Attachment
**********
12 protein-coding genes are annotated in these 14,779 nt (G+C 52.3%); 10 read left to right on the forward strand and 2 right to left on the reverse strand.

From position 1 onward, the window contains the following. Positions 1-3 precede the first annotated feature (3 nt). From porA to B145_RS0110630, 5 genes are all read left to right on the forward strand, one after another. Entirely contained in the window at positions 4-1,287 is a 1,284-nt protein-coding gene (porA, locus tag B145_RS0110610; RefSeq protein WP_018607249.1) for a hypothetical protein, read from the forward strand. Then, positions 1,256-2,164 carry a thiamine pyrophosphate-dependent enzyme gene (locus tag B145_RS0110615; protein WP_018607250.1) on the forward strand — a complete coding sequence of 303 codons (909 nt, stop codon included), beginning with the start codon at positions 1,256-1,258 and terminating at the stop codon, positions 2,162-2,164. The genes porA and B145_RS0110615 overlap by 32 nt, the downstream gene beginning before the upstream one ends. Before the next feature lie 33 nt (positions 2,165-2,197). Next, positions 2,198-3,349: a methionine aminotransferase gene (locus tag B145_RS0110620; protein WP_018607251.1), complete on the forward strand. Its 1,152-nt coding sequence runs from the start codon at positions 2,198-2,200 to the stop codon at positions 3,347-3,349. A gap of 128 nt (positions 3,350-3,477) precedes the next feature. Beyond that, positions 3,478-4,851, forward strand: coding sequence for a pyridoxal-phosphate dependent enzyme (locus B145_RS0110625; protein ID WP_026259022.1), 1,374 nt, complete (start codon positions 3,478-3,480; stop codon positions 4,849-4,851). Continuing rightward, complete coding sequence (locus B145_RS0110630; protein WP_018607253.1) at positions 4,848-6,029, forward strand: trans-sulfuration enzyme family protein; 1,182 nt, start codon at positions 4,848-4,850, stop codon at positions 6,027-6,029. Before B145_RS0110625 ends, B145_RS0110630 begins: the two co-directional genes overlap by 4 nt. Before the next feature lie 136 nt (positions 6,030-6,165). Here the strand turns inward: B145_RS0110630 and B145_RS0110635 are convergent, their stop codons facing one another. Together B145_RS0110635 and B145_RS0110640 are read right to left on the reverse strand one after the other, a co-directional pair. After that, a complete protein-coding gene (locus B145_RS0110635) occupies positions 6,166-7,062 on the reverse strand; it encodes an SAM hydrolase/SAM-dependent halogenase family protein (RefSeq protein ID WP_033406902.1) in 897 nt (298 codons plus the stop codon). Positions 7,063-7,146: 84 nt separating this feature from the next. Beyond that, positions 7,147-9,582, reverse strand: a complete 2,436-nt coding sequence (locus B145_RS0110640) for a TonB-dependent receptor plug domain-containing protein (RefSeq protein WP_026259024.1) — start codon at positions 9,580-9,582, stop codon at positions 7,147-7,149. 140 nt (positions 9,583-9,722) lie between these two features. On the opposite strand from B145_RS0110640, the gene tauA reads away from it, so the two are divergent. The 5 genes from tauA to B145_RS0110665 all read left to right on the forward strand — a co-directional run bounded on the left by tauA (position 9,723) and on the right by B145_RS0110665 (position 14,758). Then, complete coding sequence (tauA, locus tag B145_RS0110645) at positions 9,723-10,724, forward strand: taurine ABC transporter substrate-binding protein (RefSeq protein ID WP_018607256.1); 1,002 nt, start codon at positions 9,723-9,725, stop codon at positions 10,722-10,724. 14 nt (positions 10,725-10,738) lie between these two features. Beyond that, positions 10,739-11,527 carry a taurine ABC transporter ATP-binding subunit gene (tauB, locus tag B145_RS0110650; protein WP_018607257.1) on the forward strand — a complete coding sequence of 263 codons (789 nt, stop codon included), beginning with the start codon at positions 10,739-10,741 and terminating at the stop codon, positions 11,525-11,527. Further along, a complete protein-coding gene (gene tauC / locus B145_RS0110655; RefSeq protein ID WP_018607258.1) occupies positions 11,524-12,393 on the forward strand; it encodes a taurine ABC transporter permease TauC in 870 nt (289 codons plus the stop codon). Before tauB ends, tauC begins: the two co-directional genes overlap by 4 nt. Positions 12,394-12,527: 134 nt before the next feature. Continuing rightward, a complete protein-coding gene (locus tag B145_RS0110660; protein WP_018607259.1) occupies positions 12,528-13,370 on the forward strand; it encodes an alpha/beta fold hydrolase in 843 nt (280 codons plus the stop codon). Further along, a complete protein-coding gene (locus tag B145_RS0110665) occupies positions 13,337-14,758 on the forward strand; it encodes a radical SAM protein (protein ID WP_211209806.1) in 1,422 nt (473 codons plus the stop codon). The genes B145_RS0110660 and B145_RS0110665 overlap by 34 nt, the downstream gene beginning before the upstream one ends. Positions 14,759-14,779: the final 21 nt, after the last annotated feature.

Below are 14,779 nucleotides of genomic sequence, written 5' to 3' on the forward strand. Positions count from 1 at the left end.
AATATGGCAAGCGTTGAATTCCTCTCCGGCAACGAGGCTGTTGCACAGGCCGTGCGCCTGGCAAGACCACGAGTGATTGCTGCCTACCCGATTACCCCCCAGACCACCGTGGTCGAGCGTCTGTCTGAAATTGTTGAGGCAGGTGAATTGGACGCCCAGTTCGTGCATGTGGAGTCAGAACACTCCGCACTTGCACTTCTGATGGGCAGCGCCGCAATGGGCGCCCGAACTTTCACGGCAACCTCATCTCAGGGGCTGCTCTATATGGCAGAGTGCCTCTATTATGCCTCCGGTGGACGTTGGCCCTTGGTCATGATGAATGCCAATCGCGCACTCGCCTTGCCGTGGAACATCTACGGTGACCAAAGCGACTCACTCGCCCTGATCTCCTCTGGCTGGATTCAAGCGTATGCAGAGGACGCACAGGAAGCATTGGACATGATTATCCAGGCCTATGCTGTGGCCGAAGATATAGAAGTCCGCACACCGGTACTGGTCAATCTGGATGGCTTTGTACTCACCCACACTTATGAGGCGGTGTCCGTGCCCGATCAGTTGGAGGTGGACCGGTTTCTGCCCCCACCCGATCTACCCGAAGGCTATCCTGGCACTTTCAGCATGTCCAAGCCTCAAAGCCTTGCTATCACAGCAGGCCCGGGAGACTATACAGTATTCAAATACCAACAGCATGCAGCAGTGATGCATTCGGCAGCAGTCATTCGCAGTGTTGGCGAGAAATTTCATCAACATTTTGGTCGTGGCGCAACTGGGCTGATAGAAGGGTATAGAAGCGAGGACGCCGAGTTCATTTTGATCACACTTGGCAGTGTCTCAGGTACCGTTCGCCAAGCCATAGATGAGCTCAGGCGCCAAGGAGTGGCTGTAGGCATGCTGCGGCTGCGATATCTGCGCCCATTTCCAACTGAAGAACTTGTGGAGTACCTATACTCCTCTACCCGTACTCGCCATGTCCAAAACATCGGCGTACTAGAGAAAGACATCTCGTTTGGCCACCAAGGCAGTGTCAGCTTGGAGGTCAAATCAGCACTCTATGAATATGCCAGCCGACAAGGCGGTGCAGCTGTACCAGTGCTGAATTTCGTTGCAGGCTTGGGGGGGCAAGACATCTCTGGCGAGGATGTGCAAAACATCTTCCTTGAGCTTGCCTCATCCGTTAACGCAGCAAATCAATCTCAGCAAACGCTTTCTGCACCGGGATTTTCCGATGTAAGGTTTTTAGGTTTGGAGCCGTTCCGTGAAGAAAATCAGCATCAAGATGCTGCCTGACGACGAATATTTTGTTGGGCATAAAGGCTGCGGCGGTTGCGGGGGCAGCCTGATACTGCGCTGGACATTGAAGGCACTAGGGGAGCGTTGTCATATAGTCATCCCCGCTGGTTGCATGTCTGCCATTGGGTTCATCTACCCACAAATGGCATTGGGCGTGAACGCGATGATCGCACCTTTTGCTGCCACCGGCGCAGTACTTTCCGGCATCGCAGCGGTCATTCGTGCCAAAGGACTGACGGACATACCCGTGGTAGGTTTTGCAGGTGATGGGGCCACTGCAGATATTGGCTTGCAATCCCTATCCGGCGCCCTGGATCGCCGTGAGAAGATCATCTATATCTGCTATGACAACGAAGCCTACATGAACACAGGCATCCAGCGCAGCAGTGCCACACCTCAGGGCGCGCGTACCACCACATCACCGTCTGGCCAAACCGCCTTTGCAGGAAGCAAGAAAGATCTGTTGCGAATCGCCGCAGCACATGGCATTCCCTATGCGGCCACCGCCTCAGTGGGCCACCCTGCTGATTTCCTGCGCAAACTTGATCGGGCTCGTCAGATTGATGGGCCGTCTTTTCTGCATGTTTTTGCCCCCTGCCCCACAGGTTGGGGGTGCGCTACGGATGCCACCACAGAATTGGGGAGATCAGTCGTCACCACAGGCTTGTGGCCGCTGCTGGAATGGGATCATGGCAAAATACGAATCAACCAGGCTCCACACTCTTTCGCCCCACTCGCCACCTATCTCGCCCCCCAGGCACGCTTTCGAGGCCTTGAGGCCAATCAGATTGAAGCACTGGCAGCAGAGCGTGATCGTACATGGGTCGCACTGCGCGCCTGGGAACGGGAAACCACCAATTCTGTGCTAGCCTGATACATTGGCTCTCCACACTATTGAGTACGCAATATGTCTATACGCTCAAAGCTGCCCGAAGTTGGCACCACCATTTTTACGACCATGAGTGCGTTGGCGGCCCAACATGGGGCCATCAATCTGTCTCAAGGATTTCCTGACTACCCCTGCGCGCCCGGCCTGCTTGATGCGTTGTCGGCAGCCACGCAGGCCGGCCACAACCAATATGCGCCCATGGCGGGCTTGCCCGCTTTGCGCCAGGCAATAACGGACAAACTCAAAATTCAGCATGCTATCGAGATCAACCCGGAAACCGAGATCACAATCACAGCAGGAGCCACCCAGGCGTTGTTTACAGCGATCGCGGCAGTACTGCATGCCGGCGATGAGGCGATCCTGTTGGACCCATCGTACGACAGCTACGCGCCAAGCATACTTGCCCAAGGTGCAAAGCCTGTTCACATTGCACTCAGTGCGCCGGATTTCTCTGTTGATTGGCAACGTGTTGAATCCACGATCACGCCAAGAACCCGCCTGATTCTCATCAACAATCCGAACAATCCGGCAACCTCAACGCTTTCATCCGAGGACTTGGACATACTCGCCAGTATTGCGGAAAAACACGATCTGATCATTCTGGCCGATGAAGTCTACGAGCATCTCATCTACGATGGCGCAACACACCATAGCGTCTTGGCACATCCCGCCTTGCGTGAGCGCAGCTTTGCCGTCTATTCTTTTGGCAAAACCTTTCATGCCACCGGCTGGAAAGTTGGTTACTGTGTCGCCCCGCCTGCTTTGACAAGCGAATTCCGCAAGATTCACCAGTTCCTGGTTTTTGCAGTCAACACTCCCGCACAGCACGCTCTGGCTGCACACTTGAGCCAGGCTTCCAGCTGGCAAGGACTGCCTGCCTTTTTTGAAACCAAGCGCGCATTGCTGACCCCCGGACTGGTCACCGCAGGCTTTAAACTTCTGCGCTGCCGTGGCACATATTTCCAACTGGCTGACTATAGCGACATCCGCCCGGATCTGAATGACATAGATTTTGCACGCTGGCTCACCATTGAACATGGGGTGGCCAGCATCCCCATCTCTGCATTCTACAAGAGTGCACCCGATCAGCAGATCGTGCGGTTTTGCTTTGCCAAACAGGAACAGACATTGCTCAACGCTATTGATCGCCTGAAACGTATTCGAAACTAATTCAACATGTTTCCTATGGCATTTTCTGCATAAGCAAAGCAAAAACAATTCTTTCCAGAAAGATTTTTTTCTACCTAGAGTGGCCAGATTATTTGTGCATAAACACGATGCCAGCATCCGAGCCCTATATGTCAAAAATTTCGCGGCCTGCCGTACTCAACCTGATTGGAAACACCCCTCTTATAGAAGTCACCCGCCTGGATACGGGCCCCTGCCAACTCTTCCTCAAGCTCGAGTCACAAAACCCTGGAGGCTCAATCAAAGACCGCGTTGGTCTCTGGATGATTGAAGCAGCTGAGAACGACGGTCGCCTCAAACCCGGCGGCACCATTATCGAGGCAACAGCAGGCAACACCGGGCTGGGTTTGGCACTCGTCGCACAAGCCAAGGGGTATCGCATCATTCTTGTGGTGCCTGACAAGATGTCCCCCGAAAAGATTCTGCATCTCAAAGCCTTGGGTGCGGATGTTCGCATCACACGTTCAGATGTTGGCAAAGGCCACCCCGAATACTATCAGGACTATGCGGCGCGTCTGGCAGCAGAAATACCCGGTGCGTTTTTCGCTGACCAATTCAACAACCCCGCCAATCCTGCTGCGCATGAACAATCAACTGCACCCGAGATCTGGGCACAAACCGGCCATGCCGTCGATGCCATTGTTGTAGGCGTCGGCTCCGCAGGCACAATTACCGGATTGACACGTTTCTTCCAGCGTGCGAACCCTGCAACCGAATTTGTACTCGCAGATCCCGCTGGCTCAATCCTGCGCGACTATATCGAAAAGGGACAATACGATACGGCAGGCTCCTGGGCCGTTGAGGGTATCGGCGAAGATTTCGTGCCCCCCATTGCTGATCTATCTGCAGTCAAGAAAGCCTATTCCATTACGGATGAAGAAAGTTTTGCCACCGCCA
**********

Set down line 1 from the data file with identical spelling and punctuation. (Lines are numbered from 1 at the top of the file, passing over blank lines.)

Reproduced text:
12 protein-coding genes are annotated in these 14,779 nt (G+C 52.3%); 10 read left to right on the forward strand and 2 right to left on the reverse strand.